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Dealing with Pension Inequality on Divorce

on Wednesday, 06 October 2021.

Manchester University's Institute for Collaborative Research on Ageing (MICRA) has identified that in half of couples with pensions, one partner will individually hold more than 90% of the total pension wealth.

In a number of cases, the value of one partners pension may far outweigh the value of properties, land and other assets. It is quite concerning that often couples will overlook their pensions when distributing marital assets on divorce.

Why Do Pensions Get Overlooked?

There are a number of reasons why couples may overlook pensions on divorce. These include:

  • Pensions are held in individual names. Unless appropriately educated or advised, some may believe that they do not form part of the matrimonial pot
  • Understanding pensions can be complicated. Alongside dealing with the emotional trauma that comes with divorce, this may be too much for people to deal with
  • Pension wealth is not immediately accessible. Particularly for young couples, they will not be drawing on their pension for many years so may not consider the potential value as important
  • There may be a feeling that because one party has not directly paid  into their partners pension pot, they feel guilty about claiming a proportion of it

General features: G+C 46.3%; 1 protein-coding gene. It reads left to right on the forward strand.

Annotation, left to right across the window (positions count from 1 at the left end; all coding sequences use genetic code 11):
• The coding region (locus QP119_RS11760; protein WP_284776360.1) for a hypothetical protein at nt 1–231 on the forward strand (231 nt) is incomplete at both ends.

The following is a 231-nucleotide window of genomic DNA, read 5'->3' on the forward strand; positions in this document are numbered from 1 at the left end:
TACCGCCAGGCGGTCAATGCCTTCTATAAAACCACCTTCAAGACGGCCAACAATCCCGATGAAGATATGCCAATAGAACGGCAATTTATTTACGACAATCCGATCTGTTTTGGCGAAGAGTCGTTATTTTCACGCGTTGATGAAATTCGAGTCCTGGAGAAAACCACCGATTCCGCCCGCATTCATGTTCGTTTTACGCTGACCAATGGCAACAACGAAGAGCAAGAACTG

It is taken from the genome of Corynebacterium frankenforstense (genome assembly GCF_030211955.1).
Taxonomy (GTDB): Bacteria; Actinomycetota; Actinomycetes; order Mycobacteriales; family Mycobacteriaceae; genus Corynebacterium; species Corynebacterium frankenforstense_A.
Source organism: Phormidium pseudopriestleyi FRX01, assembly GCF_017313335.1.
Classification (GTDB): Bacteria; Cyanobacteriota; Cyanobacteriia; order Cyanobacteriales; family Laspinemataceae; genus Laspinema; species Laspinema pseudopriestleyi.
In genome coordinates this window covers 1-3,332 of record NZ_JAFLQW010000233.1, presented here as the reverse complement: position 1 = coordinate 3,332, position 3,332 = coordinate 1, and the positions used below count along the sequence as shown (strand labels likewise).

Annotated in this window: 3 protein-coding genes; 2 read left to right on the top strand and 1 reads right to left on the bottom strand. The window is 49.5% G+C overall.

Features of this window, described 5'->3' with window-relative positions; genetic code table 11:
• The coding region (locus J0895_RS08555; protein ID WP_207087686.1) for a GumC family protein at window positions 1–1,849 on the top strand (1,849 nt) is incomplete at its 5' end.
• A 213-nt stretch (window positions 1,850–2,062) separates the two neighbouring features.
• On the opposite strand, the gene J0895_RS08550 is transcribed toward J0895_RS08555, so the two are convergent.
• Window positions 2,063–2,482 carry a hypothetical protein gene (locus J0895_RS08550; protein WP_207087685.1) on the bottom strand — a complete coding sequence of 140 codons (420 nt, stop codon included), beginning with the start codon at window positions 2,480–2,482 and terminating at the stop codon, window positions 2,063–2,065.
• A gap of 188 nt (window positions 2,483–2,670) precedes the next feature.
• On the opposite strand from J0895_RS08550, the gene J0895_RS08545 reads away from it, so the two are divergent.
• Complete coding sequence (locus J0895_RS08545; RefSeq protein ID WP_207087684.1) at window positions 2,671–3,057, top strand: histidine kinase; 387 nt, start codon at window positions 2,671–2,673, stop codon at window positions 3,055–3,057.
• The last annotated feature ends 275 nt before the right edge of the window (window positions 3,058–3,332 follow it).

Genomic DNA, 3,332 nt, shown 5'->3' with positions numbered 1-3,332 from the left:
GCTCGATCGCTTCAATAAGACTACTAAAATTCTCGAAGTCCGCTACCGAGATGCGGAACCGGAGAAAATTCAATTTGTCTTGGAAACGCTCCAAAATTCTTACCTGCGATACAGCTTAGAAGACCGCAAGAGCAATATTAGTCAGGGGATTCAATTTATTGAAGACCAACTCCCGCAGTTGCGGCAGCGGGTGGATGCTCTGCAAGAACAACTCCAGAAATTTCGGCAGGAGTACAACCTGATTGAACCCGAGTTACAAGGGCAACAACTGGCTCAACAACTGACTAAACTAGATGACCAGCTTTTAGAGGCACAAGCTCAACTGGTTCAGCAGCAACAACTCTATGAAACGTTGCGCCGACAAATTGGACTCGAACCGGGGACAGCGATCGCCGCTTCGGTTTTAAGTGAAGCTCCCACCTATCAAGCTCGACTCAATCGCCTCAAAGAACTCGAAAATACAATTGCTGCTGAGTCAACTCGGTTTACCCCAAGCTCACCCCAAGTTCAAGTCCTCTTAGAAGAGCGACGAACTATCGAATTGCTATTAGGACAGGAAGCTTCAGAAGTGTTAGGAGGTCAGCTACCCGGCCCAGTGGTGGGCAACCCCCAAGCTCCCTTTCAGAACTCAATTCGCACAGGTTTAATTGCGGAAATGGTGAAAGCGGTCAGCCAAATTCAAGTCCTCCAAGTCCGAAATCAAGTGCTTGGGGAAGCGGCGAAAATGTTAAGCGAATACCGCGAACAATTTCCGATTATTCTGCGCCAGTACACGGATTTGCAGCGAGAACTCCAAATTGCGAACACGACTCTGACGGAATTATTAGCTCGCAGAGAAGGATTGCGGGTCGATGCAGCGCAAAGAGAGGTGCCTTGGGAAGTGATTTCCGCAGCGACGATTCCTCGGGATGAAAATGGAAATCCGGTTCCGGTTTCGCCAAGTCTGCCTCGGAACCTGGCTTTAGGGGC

• Instructing an expert to advise on the division of a pension can be expensive. On top of already expensive legal fees, the additional cost of a pension actuary can feel like an unnecessary expense

Why Is Important to Consider Pensions on Divorce?

The value of some pensions, particularly for people working in the public sector, can be staggering. A good, sizable pension pot allows people the freedom to retire when they want to and enjoy the latter stages of life.

The research from MICRA identifies stark differences between the value of pension wealth between men and women. Many women, as identified in the research, have significantly smaller pension pots than men. The research calculated the following:
''Married men aged 45-54 have a median pension wealth of about £86,000 compared with £40,000 for women; those aged 55-64 have a median £185,000 compared with £55,800 for women; and those in the 65-69 age range have median pension wealth just over £260,000, compared to £28,000 for married women.''

If pensions are ignored, this could significantly prejudice women in reaching a fair and equitable financial settlement. In turn, this could impact their financial security both now and later in life.

What Should I Do Next?

Before taking any steps to divide your matrimonial assets, it is important to speak to a specialist about the process. To assist these discussions, you should obtain a recent valuation of your pension. As family lawyers, we can advise you on the divorce and financial remedy process including the court's approach to pensions.

In many cases, we will advise that additional advice be sought from a pension actuary. They will be able to calculate how yours and your partners pensions can be divided to achieve equality of income or capital (where appropriate). We can identify an appropriate pension actuary, prepare their instructions and support you with understanding the implications of their calculations.

If you require any advice following the breakdown of your marriage, please contact Sam Hickman in our Family Law & Divorce team on 0117 314 5435, or contact our New Enquiries team at newenquiries@vwv.co.uk. Alternatively please complete the form below.

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